Speaking of wedding dressess... Mine was meant to be a round-necked ivory hammered satin tea-length creation with long lace sleeves. It arrived, almost too late, without the sleeves. Instead, in the box there was an ivory mantilla that came below my knees. Did I mention there was a judge presiding? The mistake: I should have paid more attention to the paperwork. To this day I'm not sure what happened. "I'm not marrying your sleeves," said a croak-y voice and I kissed him and he turned into a handsome prince. That part was no mistake.

Buying unreliable cashmere more than once. My own fault.

Buying one component of an outfit that's meant to have a matching or toning other component, before making sure that the other piece of the outfit is available. In my size. This leads to early disposal of an unworn item, or, just as bad, looking like Little Orphan Annie was your stylist.

Buying stuff while travelling (usually after a long and viniferous lunch). Navy leather jacket that had to have the sleeves expensively shortened from the shoulders (his). Antique brass headboard. And footboard. It's so antique it jingles when we get into bed, or even if one of us just sits on it. We tighten it up regularly, and it loosens up regularly.

Strange furry jacket with cute collar (mine - no place to wear it, because it's the wrong length for a pencil skirt, but with pants it looks like exotic skiwear from an indoor airconditioned ski slope in Bahrain).

$10 dress from the bargain store that I bought to wear to a firm dinner when I was sick of wasting money on formal dresses that I'd wear once. Spent the entire evening worrying that the dress would "malfunction" when I should have been working the room.

What are your shopping mistakes? Does an expensive or embarrassing blunder live in your memory? Have you overcome a bad shopping habit?


  1. Shopping blunders a-plenty. The most recent was a few years ago. A perfect LBD for someone with the confidence to flaunt cleavage-I am not that person. The otherwise perfectly well made and bargain priced dress was never worn. My shopping partner that day and her DH (at the time) told me "if you've got it, flaunt it" me. The dress was recently taken to consignment.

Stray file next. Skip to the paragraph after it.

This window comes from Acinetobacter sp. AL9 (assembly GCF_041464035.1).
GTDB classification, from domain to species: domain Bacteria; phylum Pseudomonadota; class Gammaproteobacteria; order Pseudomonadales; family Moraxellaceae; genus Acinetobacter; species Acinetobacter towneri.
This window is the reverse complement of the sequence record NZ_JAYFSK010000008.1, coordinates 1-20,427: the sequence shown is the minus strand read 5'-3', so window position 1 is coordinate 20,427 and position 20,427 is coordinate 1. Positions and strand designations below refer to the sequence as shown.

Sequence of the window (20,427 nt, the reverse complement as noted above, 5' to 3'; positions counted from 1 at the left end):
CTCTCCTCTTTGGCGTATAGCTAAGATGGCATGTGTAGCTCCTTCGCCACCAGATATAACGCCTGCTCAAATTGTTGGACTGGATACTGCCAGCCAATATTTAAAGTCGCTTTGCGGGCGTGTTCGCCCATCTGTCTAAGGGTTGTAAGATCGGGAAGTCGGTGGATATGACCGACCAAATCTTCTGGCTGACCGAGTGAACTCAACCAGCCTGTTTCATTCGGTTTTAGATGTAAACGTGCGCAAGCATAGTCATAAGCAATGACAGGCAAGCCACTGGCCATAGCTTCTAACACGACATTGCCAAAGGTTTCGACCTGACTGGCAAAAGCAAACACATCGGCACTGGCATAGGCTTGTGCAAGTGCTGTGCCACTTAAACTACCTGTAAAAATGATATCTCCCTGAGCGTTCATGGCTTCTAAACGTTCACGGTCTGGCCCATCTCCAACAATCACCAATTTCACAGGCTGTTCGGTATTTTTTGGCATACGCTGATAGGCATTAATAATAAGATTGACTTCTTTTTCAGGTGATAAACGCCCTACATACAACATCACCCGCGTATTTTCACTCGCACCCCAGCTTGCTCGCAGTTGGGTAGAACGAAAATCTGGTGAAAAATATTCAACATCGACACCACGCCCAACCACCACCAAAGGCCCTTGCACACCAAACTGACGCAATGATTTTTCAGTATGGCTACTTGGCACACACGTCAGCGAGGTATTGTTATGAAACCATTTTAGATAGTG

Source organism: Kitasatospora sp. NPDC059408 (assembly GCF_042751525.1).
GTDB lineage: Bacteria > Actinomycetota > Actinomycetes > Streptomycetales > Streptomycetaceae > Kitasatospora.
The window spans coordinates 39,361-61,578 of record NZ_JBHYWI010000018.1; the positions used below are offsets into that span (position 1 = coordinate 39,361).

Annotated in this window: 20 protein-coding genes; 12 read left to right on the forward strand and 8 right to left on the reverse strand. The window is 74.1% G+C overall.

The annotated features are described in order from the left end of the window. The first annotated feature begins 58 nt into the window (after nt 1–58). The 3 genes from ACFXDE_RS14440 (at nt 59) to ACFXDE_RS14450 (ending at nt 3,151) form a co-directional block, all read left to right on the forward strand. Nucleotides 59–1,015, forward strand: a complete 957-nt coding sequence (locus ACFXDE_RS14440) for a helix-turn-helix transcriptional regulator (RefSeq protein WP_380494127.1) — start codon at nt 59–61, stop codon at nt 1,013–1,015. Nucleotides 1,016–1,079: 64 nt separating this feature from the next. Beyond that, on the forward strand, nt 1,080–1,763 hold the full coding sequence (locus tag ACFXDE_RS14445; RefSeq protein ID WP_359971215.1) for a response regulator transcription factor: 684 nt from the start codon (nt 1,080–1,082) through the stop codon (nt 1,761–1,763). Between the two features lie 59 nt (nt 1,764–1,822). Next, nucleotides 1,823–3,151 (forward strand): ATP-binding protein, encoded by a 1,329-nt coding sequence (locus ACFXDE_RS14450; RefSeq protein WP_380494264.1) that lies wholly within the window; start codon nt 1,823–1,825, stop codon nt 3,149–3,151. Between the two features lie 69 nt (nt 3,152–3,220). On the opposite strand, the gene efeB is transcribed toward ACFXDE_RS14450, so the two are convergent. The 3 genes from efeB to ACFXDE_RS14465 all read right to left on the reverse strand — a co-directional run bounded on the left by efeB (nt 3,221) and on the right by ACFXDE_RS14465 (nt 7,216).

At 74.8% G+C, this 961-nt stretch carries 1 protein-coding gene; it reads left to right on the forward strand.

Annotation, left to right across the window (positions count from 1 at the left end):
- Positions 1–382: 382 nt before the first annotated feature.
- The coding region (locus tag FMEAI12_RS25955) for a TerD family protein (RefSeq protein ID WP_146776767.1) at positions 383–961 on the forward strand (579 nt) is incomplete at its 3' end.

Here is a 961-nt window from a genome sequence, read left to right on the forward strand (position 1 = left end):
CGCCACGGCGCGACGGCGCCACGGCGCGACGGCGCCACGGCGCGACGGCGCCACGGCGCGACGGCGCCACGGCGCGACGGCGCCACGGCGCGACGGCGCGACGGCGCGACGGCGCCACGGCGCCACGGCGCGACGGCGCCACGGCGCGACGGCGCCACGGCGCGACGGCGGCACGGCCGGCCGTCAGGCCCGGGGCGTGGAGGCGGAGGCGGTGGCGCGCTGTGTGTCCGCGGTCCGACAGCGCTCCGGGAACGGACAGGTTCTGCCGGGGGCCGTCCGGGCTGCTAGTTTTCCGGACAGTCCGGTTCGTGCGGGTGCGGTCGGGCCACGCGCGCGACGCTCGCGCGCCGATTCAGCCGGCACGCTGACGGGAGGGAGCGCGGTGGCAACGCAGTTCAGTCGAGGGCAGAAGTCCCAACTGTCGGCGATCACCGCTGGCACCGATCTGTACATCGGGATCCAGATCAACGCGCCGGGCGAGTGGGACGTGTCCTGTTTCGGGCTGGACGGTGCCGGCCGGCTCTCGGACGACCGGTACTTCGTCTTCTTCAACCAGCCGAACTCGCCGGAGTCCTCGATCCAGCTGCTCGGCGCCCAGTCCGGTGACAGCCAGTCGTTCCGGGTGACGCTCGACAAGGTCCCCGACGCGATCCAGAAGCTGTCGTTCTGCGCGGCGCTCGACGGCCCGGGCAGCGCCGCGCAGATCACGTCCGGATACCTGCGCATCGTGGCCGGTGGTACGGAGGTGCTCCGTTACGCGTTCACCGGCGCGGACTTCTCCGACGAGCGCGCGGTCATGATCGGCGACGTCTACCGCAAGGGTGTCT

Other shopping blunders have involved dresses too dressy for an event. I did that a lot when I was really young. I still like dressy dresses, but I don't buy them anymore. At least I've learned one lesson :-)

    1. H, JulieStyles, I've had problems with over-dressing, too, generally because there's something new in the closet and I want to wear it that day, right now, no matter whether it belongs where I'm going or not. Life lesson: velvet is not for offices.

  2. There's not enough room here for me to list my shopping mistakes, haha. You've had quite a few, but mistakes means further defining your own style and taste, right, so it is all good? ;o)

    1. Hi, Lisa, I love that! So if I look a little goofy or askew, it's because I'm on a learning curve, right? You bet!

  3. What like I'm the first person to have ever walked into a cocktail party wearing a clogging/square dance dress (complete with ultra-flouncy crinoline)?
    From the horrified gasps & subsequent half-assed hidden laughter you'd have thunk I was the first to do that.
    I won't bore you with the details that lead up to said event or even why I was wearing a clogging get-up....but suffice to say - I haven't worn it since & I strongly consider that dress to be one of my biggest shopping mistakes. Ever.

    1. Thanks for the glorious giggle.